Stockbridge Falls was a popular picnic spot in the Town of Stockbridge. There was a house, or cottage nearby on the South side of the creek. One year about 1922 my father rented the cottage from the owner, Ed Spaulding. Mr. Spaulding was [or later became] Madison county Sherriff.
Click on any picture to see an enlargement and explanation
In the picture at the upper right, note our 1920 Model T Ford sedan parked near the gate in the driveway leading to the house. My most vivid memory of that time [I was a little less than 2 years old] was my falling off the porch of the camp. It was only about 2 feet off the ground, but I bumped my face. I can still remember my sore lip and the way it felt as it swelled up. A traumatic event!
In later years when my parents owned our own camp about a mile from the falls, we spent a lot of time around the falls. Beside the creek we explored a sort of tunnel through which water had been channeled to operate the mill. We found an old millstone half buried in the dirt [maybe there were two, I don’t remember]. I can’t recall whether the tunnel and stone were above the road which crossed the creek, or below it.
Many years later [probably in the 1950’s] I talked to a man named Sid Mason who was collecting old millstones. Sid lived on what is now Mason Road near Crystal Lake just outside of Oneida. I told him about the stone at Stockbridge Falls. I believe he went and dug it up, but I’m not sure. I remember talking with him about it. Recently I talked to Sid’s son who still has several stones in his yard. He knew where some of them came from, but he was not sure of the origin of two of them.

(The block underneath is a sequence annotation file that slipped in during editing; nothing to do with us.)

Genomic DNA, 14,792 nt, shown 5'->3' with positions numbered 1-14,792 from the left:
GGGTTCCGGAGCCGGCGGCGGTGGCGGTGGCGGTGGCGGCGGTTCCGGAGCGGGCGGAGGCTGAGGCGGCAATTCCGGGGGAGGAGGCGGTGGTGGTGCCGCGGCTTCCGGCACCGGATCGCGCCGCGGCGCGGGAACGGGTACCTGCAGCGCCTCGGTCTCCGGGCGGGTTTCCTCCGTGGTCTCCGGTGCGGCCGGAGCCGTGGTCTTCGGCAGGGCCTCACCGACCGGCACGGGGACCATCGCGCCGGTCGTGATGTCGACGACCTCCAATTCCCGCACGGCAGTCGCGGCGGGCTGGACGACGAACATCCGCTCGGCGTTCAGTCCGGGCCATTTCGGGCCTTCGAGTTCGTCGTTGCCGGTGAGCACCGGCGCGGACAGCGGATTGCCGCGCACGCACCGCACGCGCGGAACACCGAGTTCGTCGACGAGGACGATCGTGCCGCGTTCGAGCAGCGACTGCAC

Sid was what we called a "tree doctor". One day when I was a kid, I was planting a tree in our yard. Sid apparently had been doing some tree work nearby [maybe at the Chapel Estate] and he stopped and showed me the best way to plant one so that it would survive. I still use his method, and it works well.
Stockbridge Falls was a place to which people would come from Oneida and many other places for a day's outing. In later years the owners had to prohibit people from using it because vandals were causing too much damage. Beer parties, etc. left garbage, broken bottles, and other trash all over the place. It was no longer fit for family recreation. Now since it has "gone back to it’s wild state", it is again a "beauty spot".
At one time my father, Clayton, and his friend Dr. Crockett tried to interest others in making Stockbridge Falls along with 30 or 40 acres surrounding it, and including the Devil’s Oven, into a State Park. At that time there was only the one camp and no residences all the way from Jones Road on down to the valley floor. There was beautiful scenery all along the creek, much of it being below the road crossing out of sight of most picnickers. An association was formed called the "Stockbridge Valley Scenic Ass'n" that tried to get a bill through the State legislature, making the area into some sort of State preserve. There is a copy of a newspaper article describing the attempt on file at the Madison County Historical Society in Oneida. However, the powers in Albany had little interest in such a project. A great opportunity to preserve a picnic spot for central New York residents was lost. C.E.P February. 2002
Copyright©2002 Charles E. Page
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